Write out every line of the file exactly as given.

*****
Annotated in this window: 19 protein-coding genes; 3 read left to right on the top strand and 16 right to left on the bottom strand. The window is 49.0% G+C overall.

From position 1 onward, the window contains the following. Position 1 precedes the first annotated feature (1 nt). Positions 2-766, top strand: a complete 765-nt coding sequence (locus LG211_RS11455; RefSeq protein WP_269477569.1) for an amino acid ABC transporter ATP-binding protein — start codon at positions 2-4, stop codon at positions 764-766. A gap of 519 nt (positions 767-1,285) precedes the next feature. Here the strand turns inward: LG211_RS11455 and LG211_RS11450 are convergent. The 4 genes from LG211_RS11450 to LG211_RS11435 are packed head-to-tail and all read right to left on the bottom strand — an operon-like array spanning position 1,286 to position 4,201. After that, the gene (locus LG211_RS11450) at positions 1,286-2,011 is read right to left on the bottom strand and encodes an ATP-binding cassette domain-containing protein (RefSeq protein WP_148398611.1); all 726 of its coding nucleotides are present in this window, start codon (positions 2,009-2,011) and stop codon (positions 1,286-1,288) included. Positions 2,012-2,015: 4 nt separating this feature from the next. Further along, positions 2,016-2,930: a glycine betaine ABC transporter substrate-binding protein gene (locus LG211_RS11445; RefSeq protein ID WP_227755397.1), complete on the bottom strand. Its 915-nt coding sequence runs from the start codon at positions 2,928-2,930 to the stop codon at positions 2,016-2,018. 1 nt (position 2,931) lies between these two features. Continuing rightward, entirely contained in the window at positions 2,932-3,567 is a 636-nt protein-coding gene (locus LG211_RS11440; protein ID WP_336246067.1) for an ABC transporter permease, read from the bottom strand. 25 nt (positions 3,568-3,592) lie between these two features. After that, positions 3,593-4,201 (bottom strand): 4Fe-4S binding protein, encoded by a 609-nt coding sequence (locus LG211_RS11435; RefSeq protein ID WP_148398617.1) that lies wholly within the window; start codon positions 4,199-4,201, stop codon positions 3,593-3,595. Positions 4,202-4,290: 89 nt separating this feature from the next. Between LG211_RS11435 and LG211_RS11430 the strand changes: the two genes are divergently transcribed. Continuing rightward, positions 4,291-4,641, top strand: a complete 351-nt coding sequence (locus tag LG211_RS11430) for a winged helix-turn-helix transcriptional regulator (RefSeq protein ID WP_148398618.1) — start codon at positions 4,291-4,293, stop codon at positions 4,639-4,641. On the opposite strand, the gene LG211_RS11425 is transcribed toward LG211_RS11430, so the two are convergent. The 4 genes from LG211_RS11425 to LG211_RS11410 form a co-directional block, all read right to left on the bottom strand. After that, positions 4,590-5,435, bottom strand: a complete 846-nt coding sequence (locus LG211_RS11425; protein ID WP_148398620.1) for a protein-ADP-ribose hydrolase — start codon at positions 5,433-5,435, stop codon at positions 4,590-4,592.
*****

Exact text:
Annotated in this window: 19 protein-coding genes; 3 read left to right on the top strand and 16 right to left on the bottom strand. The window is 49.0% G+C overall.

From position 1 onward, the window contains the following. Position 1 precedes the first annotated feature (1 nt). Positions 2-766, top strand: a complete 765-nt coding sequence (locus LG211_RS11455; RefSeq protein WP_269477569.1) for an amino acid ABC transporter ATP-binding protein — start codon at positions 2-4, stop codon at positions 764-766. A gap of 519 nt (positions 767-1,285) precedes the next feature. Here the strand turns inward: LG211_RS11455 and LG211_RS11450 are convergent. The 4 genes from LG211_RS11450 to LG211_RS11435 are packed head-to-tail and all read right to left on the bottom strand — an operon-like array spanning position 1,286 to position 4,201. After that, the gene (locus LG211_RS11450) at positions 1,286-2,011 is read right to left on the bottom strand and encodes an ATP-binding cassette domain-containing protein (RefSeq protein WP_148398611.1); all 726 of its coding nucleotides are present in this window, start codon (positions 2,009-2,011) and stop codon (positions 1,286-1,288) included. Positions 2,012-2,015: 4 nt separating this feature from the next. Further along, positions 2,016-2,930: a glycine betaine ABC transporter substrate-binding protein gene (locus LG211_RS11445; RefSeq protein ID WP_227755397.1), complete on the bottom strand. Its 915-nt coding sequence runs from the start codon at positions 2,928-2,930 to the stop codon at positions 2,016-2,018. 1 nt (position 2,931) lies between these two features. Continuing rightward, entirely contained in the window at positions 2,932-3,567 is a 636-nt protein-coding gene (locus LG211_RS11440; protein ID WP_336246067.1) for an ABC transporter permease, read from the bottom strand. 25 nt (positions 3,568-3,592) lie between these two features. After that, positions 3,593-4,201 (bottom strand): 4Fe-4S binding protein, encoded by a 609-nt coding sequence (locus LG211_RS11435; RefSeq protein ID WP_148398617.1) that lies wholly within the window; start codon positions 4,199-4,201, stop codon positions 3,593-3,595. Positions 4,202-4,290: 89 nt separating this feature from the next. Between LG211_RS11435 and LG211_RS11430 the strand changes: the two genes are divergently transcribed. Continuing rightward, positions 4,291-4,641, top strand: a complete 351-nt coding sequence (locus tag LG211_RS11430) for a winged helix-turn-helix transcriptional regulator (RefSeq protein ID WP_148398618.1) — start codon at positions 4,291-4,293, stop codon at positions 4,639-4,641. On the opposite strand, the gene LG211_RS11425 is transcribed toward LG211_RS11430, so the two are convergent. The 4 genes from LG211_RS11425 to LG211_RS11410 form a co-directional block, all read right to left on the bottom strand. After that, positions 4,590-5,435, bottom strand: a complete 846-nt coding sequence (locus LG211_RS11425; protein ID WP_148398620.1) for a protein-ADP-ribose hydrolase — start codon at positions 5,433-5,435, stop codon at positions 4,590-4,592.